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Describe sympathetic neuropathway with neurotransmitters and receptors
short preganglion nerve, ACh with nicotinic receptors, long postganglion nerve, Norepinephrine with adrenergic receptors
Describe parasympathetic neuropathway with neurotransmitters and receptors
long preganglion nerve, ACh with nicotinic receptors, short postganglion nerve, ACh with muscarinic receptors
Name the exception to sympathetic pathway with receptor and neurotransmitter
Sweat glands used cholinergic receptors with ACh
Name the 4 classes of adrenergic receptors, what neurotransmitter it responds to, and location
Alpha 1 - NE>E, sympathetic
Alpha 2 - NE>E, Pancreas
Beta 1 - NE=E, heart, kidney
Beta 2 - E>NE, smooth musc.
Axon varicosities open what channel and use what neurotransmitter in response to an action potential
Calcium channel, NE
What is the role of Troponin and Tropomyosin?
Troponin is bound by Ca and moves Tropomyosin which exposes the myosin-binding site on the actin
What is the role of Titin and Nebulin
Titin provides stability and elasticity to myosin
Nebulin helps align actin
Describe the power stroke steps to muscle contraction.
Tight binding in the rigor state, ATP binds to myosin which causes myosin to release actin, ATP hydrolized (ADP + Pi) myosin head binds in cocked position, Release of Pi initiates the power stroke, ADP falls off and myosin resumes the rigor state.
Function of DHP receptors
responds to the action potential in the T-tubules, opens ryanodine receptors which let Ca out of the Sarcoplasmic reticulum
Intermediate muscle fibers
fast twitch oxidative, less fatigueable, both oxidative and glycolytic processes
fast twitch glycolytic, quick fatigue, anaerobic, large cell diameter (recruited last due to fatigue)
Group of muscle fibers controlled by a single somatic motor neuron. (small motor units for fine movements and large units for gross movements) (all fibers are of the same type)
Single unit smooth muscles
numerous gap junctions, unified contraction (found in blood vessels, intestinal tract)
Multi unit smooth muscle
No gap junctions, fine, graded contractions (found in iris, male reproductive tract)
Molecular events of smooth muscle contraction.
Ca channels open causing Ca release from SR, Ca binds to CaM, Ca-CaM activates MLCK, MLCK phosphorylates myosin heads (ATP), phosphorylated myosin heads increase muscle tension (no ATP needed to hold contraction)
Autonomic reflexes are monosynaptic or polysynaptic. Where are the synapses
Polysynaptic. at least one in CNS and another in an autonomic ganglion.
Golgi tendon organ function
detects strain in the tendon (sensory nerve endings interwoven among collagen fibers)
Lateral corticospinal tracts cross in the ____ while Anterior CST cross in the ______
Name right and left heart valves
Right AV (tricuspid), Left AV or Mitral (bicuspid), Pulmonary semilunar valve, aortic semilunar valve.
What allows waves of depolarization to pass through the cardiac muscles?
Desomosome and Gap junctions in the Intercalated disks transfer the electrical signal from cell to cell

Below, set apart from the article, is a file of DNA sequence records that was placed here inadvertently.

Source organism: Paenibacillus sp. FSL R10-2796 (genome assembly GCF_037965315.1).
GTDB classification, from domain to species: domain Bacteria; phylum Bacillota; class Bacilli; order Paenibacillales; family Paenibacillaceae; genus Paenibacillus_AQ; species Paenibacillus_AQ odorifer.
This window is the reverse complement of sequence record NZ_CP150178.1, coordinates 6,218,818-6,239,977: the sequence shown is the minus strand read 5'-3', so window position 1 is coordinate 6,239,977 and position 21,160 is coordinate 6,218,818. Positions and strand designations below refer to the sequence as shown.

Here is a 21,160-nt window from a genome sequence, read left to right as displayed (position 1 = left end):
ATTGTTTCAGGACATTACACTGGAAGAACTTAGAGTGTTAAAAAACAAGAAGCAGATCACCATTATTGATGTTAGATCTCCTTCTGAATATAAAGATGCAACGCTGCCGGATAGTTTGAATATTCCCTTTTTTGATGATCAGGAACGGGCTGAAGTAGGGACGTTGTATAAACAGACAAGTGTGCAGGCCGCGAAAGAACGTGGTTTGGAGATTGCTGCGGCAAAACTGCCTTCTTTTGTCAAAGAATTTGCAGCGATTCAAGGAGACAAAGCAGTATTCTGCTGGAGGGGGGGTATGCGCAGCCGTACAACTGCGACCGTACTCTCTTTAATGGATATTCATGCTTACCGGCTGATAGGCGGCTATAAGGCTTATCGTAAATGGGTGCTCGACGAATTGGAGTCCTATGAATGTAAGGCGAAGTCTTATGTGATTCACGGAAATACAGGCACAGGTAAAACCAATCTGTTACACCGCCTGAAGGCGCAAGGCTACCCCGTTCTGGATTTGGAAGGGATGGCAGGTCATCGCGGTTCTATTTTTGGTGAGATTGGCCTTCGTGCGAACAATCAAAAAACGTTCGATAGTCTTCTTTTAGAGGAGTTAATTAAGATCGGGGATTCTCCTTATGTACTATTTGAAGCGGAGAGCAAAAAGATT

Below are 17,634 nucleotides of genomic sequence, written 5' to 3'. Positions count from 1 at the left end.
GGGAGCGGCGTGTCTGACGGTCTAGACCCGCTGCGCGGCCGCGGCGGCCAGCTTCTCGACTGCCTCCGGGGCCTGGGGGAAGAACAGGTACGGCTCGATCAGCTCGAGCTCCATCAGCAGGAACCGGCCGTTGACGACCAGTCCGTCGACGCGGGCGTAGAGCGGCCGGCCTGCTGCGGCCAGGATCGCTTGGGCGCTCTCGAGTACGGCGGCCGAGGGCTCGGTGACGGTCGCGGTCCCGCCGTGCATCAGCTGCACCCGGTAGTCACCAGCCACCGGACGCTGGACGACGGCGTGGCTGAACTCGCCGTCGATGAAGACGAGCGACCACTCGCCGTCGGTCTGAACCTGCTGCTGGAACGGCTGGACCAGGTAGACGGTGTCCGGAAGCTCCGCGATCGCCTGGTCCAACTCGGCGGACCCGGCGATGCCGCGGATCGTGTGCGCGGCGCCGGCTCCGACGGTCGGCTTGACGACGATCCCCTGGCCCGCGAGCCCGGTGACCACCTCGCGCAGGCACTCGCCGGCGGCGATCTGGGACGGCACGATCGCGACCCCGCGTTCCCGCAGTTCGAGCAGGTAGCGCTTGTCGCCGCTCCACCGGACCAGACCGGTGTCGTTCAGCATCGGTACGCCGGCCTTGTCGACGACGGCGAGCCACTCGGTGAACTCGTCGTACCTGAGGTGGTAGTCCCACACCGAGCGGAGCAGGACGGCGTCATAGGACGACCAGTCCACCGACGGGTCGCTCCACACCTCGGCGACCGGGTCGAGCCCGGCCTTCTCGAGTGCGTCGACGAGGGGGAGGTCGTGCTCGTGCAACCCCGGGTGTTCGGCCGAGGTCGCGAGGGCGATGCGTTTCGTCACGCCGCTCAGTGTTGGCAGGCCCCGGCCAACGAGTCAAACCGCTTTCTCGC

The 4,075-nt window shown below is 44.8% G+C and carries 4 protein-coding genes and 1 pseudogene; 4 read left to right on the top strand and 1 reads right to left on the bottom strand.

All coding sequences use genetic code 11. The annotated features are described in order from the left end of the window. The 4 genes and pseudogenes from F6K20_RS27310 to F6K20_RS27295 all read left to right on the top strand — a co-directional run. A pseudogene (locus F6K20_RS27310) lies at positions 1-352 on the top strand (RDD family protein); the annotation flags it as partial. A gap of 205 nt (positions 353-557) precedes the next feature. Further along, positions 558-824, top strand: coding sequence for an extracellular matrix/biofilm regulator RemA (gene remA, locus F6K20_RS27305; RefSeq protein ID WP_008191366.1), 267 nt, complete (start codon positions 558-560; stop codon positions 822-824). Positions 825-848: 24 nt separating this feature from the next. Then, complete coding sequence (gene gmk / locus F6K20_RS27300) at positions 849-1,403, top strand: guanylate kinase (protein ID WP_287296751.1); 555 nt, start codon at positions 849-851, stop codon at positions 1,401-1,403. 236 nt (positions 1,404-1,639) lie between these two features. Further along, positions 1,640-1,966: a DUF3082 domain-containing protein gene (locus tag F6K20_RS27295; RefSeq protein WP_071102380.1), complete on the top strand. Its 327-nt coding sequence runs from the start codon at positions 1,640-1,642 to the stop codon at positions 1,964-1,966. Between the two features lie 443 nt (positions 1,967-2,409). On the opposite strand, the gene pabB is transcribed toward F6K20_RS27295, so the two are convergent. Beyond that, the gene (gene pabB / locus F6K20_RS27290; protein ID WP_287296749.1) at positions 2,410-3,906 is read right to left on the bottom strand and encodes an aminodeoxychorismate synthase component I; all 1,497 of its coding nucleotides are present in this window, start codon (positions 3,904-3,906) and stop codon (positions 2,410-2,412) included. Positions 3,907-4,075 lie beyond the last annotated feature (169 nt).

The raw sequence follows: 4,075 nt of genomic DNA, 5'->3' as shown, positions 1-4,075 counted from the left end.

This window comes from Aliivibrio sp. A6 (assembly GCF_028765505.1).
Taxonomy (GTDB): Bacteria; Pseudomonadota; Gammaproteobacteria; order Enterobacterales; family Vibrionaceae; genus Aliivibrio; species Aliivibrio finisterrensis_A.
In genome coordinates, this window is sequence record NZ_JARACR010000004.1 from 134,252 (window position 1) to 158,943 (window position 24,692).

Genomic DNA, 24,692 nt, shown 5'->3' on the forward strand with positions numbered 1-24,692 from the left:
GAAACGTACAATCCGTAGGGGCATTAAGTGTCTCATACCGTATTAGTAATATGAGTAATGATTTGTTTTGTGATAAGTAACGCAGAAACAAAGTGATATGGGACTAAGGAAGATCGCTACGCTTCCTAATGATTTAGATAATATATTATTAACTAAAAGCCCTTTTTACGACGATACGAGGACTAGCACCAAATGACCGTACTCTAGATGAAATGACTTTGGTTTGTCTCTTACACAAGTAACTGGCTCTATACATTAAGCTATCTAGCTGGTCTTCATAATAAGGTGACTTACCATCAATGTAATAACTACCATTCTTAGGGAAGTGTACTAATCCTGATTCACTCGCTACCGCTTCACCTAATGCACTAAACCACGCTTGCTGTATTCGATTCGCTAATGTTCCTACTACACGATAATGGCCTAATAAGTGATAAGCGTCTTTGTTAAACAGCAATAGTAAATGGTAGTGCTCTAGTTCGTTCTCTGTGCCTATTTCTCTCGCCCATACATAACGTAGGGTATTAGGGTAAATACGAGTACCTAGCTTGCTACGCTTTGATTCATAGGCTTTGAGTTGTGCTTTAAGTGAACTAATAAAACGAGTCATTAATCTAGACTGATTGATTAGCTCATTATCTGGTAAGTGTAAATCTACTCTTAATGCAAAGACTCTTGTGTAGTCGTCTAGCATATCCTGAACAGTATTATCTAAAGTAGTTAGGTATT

Cardiac action potential steps
Na channels open and then close (-90 - 20mV), K close and Ca open (plateau 10mV), K open Ca close (repolarize -90)
Skeletal vs. Cardiac contraction length and refractory period
cardiac contraction is much longer (10X), cardiac refractory period lasts as long as the contraction (opposite of skeletal)
How do sympathetic and parasympathetic stimulation of the heart affect the action potential
sympathetic hypopolarizes the cell (due to high Ca levels) while parasympathetic hyperpolarizes the cell (due to extra K let out of the cell, muscarinic receptor activated K channels)
Baroreceptor function and location
stretch-sensitive mechanoreceptors used to monitor blood pressure.
Located in the walls of the carotid arteries and aorta.
sensory neurons to the CVCC, decrease sympathetic (dilation of arteries/veins), increase parasympathetic (decrease heart rate)
What organ converts Hb to bilirubin? where does bilirubin go?
Spleen, bilirubin is metabolized in the liver and excreted through bile
steps of platelet aggregation
collagen binds and activates platelets, release of platelet factors, attracts more platelets, forms platelet plug
common pathway steps
prothrombin converted to thrombin which converts fibrinogen to fibrin. (those fibers become part of the clot)
role of thrombin in clot resorption
thrombin creates plasmin from plasminogen. plasmin breaks down the fibrin.
name 4 lung volumes
residual volume, expiratory reserve volume, tidal volume, inspiratory reserve volume
Name the 4 lung capacities
Total lung capacity, inspiratory capacity (IRV + Vt), vital capacity (Vt + IRV + ERV), Functional residual capacity (ERV + RV)
Function of alveolar type I and type II cells
type I is thin for gas transport, type II produces surfactant
protective ventilation reflexes
bronchostriction in response to noxious particles
coughing - stimulation of carina
sneezing - nasal cavity irritation
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